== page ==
Q&A: Evans Ashira


Q&A: Evans Ashira

Press Release: Evans “The African Warrior” Ashira (24-2 with 13 KOs) reports that he is a free agent after recently getting released from his contract with Don King Productions. Ashira felt it was time to move on, try his luck elsewhere, since he was not happy with the activity he was offered at DKP. Risum Boxing released this interview with Ashira in which he speaks about his past, present and future.
Q: What are your feelings about the fact that you have just been released from your promotional contract with Don King Productions, and what can you tell us about your time with DKP?
A: My time with DKP was all right. I mean, at least they gave me a shot. But other than that it has been really tough business-wise. You know, they are in a position where they make fights that makes sense to them, and not necessarily to the fighter. But this is a career and a business, so maybe I would do the same if I was in their shoes. I don’t have any hard feelings towards them, but I just wanted to move on and do my thing. Who knows, maybe in the future we will do business again? Basically, I didn’t want to be one of those talents they have in their stable that are left out on the shelve to dry out. So I had to put my foot down, go to them with an attitude in order to get my release letter. I had tried to get the release letter by being nice, but nothing happened. It was nothing big though, but I didn’t want to waste any more time by being told this and that, back and forth. I’m happy I got the release letter, because I have always been able to take care of myself under any circumstance given, and I know what I can do. I believe in myself!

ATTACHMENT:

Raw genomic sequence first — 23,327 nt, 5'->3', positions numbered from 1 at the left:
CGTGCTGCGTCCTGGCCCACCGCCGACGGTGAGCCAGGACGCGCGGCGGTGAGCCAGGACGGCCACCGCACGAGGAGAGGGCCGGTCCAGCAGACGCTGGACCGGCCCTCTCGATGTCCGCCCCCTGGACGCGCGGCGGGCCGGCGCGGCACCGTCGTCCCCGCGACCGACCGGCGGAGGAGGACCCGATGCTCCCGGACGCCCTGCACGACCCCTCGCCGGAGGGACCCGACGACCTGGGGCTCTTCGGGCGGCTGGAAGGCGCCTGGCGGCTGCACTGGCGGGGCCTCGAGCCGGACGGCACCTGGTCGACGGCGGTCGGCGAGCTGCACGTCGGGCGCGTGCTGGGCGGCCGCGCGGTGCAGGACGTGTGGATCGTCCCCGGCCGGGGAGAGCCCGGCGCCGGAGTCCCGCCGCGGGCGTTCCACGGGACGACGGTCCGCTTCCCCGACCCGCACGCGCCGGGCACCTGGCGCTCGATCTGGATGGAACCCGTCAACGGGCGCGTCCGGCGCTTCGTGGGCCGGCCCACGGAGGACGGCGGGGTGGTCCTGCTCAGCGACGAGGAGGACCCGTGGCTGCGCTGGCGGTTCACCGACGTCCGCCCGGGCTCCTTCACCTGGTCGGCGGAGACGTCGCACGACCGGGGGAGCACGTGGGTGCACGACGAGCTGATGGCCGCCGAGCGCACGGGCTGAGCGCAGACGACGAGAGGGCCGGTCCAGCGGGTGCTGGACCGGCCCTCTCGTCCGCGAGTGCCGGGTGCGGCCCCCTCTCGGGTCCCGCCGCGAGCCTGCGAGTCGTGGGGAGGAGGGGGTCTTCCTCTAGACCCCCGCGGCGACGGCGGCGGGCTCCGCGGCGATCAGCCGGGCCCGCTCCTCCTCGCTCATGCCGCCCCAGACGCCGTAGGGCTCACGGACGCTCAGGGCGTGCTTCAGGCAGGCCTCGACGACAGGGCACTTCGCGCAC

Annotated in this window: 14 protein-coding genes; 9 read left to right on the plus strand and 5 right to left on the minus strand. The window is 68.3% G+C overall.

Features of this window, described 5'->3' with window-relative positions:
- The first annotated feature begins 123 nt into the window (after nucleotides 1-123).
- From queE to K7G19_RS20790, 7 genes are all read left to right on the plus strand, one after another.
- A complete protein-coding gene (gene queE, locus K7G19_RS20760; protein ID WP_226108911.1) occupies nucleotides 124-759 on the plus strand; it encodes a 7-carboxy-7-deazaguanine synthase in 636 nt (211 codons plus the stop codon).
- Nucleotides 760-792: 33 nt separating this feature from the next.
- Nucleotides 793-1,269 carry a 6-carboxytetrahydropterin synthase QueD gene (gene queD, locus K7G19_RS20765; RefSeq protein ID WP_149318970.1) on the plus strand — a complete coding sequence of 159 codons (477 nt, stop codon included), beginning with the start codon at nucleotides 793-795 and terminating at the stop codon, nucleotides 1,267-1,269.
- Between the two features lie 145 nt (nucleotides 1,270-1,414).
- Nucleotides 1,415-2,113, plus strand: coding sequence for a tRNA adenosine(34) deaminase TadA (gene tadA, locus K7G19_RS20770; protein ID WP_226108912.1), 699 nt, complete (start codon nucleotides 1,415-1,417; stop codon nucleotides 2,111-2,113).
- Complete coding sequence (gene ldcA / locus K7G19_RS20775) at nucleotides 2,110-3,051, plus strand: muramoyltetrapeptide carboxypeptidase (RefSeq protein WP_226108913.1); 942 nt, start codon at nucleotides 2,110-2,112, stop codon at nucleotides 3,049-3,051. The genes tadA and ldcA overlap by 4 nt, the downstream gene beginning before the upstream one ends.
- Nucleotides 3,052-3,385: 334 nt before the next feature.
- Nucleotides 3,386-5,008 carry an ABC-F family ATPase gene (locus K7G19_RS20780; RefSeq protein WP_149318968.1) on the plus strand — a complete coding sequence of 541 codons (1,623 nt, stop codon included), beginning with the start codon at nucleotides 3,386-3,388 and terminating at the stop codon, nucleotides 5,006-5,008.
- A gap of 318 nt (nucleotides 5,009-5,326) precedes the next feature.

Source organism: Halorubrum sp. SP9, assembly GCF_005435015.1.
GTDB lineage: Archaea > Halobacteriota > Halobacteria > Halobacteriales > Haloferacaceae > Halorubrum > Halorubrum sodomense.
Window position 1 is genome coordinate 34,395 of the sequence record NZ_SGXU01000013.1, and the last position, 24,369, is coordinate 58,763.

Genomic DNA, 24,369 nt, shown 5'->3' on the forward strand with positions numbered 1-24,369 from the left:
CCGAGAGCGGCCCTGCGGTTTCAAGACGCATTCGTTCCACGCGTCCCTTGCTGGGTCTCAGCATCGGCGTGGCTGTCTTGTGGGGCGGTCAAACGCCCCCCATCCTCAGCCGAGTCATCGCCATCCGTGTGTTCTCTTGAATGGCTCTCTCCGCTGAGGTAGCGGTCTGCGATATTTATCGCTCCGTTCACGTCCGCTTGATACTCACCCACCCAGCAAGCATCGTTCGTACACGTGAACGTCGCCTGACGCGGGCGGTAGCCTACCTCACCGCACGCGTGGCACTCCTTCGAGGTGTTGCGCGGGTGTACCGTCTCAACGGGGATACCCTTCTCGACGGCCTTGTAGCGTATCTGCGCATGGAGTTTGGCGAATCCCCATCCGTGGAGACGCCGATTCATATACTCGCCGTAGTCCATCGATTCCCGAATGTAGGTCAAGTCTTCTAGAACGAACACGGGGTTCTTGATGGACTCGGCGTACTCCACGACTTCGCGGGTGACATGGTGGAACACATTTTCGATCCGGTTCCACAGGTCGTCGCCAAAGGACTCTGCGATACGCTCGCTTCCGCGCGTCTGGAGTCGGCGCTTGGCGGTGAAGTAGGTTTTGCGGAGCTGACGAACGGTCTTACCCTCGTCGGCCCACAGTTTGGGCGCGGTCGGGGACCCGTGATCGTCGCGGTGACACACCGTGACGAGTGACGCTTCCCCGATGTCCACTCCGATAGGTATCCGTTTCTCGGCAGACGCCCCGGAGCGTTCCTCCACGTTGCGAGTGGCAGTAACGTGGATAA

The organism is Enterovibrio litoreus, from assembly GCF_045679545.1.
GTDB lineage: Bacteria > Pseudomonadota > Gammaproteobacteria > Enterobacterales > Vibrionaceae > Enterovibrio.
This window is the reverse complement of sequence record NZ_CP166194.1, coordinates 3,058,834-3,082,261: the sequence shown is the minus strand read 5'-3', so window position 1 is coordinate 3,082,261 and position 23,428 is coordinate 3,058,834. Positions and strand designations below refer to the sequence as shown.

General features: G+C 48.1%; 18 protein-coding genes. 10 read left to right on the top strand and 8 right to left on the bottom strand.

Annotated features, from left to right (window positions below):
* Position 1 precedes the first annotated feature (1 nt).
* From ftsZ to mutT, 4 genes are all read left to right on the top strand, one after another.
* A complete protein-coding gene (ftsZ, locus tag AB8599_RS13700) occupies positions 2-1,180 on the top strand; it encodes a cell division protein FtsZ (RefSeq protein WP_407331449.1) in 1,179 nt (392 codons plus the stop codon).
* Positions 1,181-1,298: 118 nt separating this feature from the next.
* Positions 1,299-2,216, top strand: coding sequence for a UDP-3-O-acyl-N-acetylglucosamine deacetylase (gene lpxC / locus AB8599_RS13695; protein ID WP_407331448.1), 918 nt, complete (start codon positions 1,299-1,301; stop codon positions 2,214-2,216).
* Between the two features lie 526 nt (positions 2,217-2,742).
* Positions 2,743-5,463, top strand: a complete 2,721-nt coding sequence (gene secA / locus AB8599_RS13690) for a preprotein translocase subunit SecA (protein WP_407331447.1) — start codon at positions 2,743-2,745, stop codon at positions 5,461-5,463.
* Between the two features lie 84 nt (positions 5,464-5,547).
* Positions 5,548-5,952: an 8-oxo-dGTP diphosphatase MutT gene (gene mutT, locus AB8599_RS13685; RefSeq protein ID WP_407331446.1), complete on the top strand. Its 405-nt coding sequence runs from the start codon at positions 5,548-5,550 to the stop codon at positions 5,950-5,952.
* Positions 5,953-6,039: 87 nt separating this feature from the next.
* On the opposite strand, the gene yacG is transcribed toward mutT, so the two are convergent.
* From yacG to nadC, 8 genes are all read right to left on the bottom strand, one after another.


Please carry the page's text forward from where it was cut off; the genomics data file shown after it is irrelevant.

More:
Q: Your last fight was in Krosno, Poland, against Sasha Shnip, and you boxed at junior middleweight. Are you staying at junior middleweight now after campaigning at middle (Ashira lost to Maselino Masoe) and even super middleweight (Ashira lost a title shot against Joe Calzaghe)?
A:  Yes, sure I am! I am staying at junior middle, because I want to maximize the whole advantage I have at that weight class. And I make the weight with no problems. And any “top dog” at junior middle, I can match them any time, anywhere wilt no trouble at all. My manager Jan Andersen and my team arranged the fight in Poland for me just to get the feeling of junior middle back. And I’d like to thank the promoter there for letting me get on the card. They are nice people.

Q: After you lost to Maselino Masoe for the vacant WBA regular middleweight title in 2004 [Bernard Hopkins was super champion at the time], you came back strong by beating Quinton Smith in a one-sided affair. Why did you move up to super middle to fight Calzaghe, when you are actually a small middleweight in the first place?